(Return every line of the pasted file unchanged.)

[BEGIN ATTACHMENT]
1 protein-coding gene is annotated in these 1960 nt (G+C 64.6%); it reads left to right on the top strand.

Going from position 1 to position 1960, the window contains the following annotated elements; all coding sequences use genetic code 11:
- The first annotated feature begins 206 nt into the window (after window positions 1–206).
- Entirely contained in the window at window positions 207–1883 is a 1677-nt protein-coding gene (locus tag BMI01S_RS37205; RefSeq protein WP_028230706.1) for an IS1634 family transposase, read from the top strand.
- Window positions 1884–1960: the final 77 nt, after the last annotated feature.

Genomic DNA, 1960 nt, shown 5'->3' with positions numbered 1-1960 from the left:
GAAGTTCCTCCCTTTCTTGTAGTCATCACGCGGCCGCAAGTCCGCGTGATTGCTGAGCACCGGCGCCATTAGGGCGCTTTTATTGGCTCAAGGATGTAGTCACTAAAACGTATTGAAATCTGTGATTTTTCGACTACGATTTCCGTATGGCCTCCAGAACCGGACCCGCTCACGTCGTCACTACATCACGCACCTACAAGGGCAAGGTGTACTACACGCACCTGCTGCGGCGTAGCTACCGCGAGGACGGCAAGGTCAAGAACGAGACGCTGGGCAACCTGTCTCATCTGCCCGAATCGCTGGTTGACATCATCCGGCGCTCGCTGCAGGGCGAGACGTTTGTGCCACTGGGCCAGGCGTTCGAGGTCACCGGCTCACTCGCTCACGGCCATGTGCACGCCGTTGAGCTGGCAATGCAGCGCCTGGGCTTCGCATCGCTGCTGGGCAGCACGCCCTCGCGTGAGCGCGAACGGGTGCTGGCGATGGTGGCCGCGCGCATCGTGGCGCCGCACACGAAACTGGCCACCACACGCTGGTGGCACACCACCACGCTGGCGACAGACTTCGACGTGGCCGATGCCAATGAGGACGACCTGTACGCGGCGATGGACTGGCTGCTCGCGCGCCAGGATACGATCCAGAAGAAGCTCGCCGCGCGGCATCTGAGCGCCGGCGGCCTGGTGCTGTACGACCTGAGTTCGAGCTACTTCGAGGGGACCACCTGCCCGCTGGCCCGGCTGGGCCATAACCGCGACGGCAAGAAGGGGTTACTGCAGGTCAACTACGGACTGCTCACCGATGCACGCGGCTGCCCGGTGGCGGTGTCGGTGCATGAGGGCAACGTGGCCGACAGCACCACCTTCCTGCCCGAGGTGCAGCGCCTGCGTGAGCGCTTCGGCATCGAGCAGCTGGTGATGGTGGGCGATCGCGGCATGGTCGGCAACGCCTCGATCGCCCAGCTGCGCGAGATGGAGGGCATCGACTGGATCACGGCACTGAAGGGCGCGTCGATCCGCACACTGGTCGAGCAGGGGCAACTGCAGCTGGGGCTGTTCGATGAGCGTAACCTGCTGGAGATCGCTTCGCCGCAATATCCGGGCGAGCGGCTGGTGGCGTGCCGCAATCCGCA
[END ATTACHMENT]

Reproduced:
1 protein-coding gene is annotated in these 1960 nt (G+C 64.6%); it reads left to right on the top strand.

Going from position 1 to position 1960, the window contains the following annotated elements; all coding sequences use genetic code 11:
- The first annotated feature begins 206 nt into the window (after window positions 1–206).
- Entirely contained in the window at window positions 207–1883 is a 1677-nt protein-coding gene (locus tag BMI01S_RS37205; RefSeq protein WP_028230706.1) for an IS1634 family transposase, read from the top strand.
- Window positions 1884–1960: the final 77 nt, after the last annotated feature.

Genomic DNA, 1960 nt, shown 5'->3' with positions numbered 1-1960 from the left:
GAAGTTCCTCCCTTTCTTGTAGTCATCACGCGGCCGCAAGTCCGCGTGATTGCTGAGCACCGGCGCCATTAGGGCGCTTTTATTGGCTCAAGGATGTAGTCACTAAAACGTATTGAAATCTGTGATTTTTCGACTACGATTTCCGTATGGCCTCCAGAACCGGACCCGCTCACGTCGTCACTACATCACGCACCTACAAGGGCAAGGTGTACTACACGCACCTGCTGCGGCGTAGCTACCGCGAGGACGGCAAGGTCAAGAACGAGACGCTGGGCAACCTGTCTCATCTGCCCGAATCGCTGGTTGACATCATCCGGCGCTCGCTGCAGGGCGAGACGTTTGTGCCACTGGGCCAGGCGTTCGAGGTCACCGGCTCACTCGCTCACGGCCATGTGCACGCCGTTGAGCTGGCAATGCAGCGCCTGGGCTTCGCATCGCTGCTGGGCAGCACGCCCTCGCGTGAGCGCGAACGGGTGCTGGCGATGGTGGCCGCGCGCATCGTGGCGCCGCACACGAAACTGGCCACCACACGCTGGTGGCACACCACCACGCTGGCGACAGACTTCGACGTGGCCGATGCCAATGAGGACGACCTGTACGCGGCGATGGACTGGCTGCTCGCGCGCCAGGATACGATCCAGAAGAAGCTCGCCGCGCGGCATCTGAGCGCCGGCGGCCTGGTGCTGTACGACCTGAGTTCGAGCTACTTCGAGGGGACCACCTGCCCGCTGGCCCGGCTGGGCCATAACCGCGACGGCAAGAAGGGGTTACTGCAGGTCAACTACGGACTGCTCACCGATGCACGCGGCTGCCCGGTGGCGGTGTCGGTGCATGAGGGCAACGTGGCCGACAGCACCACCTTCCTGCCCGAGGTGCAGCGCCTGCGTGAGCGCTTCGGCATCGAGCAGCTGGTGATGGTGGGCGATCGCGGCATGGTCGGCAACGCCTCGATCGCCCAGCTGCGCGAGATGGAGGGCATCGACTGGATCACGGCACTGAAGGGCGCGTCGATCCGCACACTGGTCGAGCAGGGGCAACTGCAGCTGGGGCTGTTCGATGAGCGTAACCTGCTGGAGATCGCTTCGCCGCAATATCCGGGCGAGCGGCTGGTGGCGTGCCGCAATCCGCA